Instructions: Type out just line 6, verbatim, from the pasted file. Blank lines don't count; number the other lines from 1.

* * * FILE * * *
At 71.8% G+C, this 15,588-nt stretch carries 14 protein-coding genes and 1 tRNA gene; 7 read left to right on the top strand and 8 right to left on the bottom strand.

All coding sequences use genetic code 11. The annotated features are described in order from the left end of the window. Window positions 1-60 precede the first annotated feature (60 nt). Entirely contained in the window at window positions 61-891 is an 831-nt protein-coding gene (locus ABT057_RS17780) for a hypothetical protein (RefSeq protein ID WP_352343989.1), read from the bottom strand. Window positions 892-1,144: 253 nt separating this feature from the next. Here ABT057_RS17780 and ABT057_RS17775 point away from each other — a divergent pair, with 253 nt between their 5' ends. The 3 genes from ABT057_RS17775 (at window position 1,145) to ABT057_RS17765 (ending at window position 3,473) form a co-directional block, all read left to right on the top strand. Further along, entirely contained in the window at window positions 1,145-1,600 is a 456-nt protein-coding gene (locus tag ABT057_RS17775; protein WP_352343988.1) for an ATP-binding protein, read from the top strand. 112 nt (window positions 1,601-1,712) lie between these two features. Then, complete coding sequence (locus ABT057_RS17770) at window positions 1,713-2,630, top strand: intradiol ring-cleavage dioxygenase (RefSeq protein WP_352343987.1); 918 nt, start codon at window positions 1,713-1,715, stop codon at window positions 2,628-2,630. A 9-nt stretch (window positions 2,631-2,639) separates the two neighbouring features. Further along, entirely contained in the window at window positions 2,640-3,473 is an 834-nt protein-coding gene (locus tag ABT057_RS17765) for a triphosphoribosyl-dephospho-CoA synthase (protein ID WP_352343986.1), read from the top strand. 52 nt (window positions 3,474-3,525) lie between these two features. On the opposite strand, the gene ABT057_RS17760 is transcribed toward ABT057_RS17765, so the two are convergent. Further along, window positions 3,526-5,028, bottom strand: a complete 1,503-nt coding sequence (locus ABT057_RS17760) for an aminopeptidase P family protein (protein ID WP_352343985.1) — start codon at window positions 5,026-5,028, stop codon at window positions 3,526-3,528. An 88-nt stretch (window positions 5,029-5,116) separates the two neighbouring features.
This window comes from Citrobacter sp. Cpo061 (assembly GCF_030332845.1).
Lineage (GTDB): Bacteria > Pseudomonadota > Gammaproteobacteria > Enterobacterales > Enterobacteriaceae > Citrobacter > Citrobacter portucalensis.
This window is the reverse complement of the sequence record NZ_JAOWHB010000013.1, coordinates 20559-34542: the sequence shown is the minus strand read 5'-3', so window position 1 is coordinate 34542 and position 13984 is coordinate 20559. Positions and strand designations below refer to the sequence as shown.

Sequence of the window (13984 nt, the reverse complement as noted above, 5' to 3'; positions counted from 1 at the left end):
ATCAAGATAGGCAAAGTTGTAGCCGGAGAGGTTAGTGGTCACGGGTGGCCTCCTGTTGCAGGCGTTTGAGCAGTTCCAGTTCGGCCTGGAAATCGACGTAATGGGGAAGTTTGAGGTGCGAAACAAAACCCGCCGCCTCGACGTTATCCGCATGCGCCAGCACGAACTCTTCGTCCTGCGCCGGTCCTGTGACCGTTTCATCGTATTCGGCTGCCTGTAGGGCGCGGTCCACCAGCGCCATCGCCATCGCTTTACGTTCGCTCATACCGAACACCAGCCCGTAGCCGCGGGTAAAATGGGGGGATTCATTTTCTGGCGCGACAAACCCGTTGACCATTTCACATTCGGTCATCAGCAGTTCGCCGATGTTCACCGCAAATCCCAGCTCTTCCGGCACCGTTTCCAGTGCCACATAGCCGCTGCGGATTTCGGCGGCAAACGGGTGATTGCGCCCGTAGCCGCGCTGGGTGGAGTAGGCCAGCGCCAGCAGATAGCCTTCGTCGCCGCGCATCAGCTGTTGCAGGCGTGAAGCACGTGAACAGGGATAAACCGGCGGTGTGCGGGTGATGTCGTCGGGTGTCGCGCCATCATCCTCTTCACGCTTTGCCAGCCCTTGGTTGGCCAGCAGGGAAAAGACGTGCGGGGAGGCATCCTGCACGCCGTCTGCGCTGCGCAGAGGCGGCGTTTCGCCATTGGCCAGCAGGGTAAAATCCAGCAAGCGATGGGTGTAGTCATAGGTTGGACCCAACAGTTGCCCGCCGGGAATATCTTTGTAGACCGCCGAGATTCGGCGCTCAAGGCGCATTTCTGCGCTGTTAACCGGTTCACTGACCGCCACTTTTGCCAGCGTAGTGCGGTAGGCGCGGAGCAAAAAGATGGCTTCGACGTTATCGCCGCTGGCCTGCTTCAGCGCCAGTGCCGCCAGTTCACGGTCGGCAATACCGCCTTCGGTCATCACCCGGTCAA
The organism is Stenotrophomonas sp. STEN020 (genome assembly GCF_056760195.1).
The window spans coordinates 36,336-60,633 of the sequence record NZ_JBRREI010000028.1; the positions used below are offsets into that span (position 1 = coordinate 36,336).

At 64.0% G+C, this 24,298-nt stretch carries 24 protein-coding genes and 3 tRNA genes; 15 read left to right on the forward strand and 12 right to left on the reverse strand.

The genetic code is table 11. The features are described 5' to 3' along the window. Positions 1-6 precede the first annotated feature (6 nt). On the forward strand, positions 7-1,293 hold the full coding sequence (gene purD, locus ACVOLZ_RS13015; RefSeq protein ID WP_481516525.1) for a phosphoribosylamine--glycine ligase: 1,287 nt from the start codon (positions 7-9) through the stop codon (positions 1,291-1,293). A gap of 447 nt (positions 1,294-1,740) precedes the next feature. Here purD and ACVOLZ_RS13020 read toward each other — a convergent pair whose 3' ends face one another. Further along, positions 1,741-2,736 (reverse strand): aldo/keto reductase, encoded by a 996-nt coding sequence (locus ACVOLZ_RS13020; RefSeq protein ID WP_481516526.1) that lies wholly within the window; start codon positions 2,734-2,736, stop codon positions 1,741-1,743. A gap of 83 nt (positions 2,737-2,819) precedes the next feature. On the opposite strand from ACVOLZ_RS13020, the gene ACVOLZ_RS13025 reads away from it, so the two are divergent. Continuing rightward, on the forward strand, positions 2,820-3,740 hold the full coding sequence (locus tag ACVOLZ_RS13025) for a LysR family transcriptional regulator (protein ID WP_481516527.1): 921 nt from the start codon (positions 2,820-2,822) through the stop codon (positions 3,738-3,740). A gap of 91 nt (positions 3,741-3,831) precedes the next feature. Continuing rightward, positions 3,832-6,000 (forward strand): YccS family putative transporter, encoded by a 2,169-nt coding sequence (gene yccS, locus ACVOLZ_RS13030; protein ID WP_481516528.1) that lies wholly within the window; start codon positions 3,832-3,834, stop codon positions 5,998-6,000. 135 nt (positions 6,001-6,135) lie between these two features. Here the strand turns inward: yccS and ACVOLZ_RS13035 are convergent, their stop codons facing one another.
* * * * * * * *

Sequence of the window (13984 nt, the reverse complement as noted above, 5' to 3'; positions counted from 1 at the left end):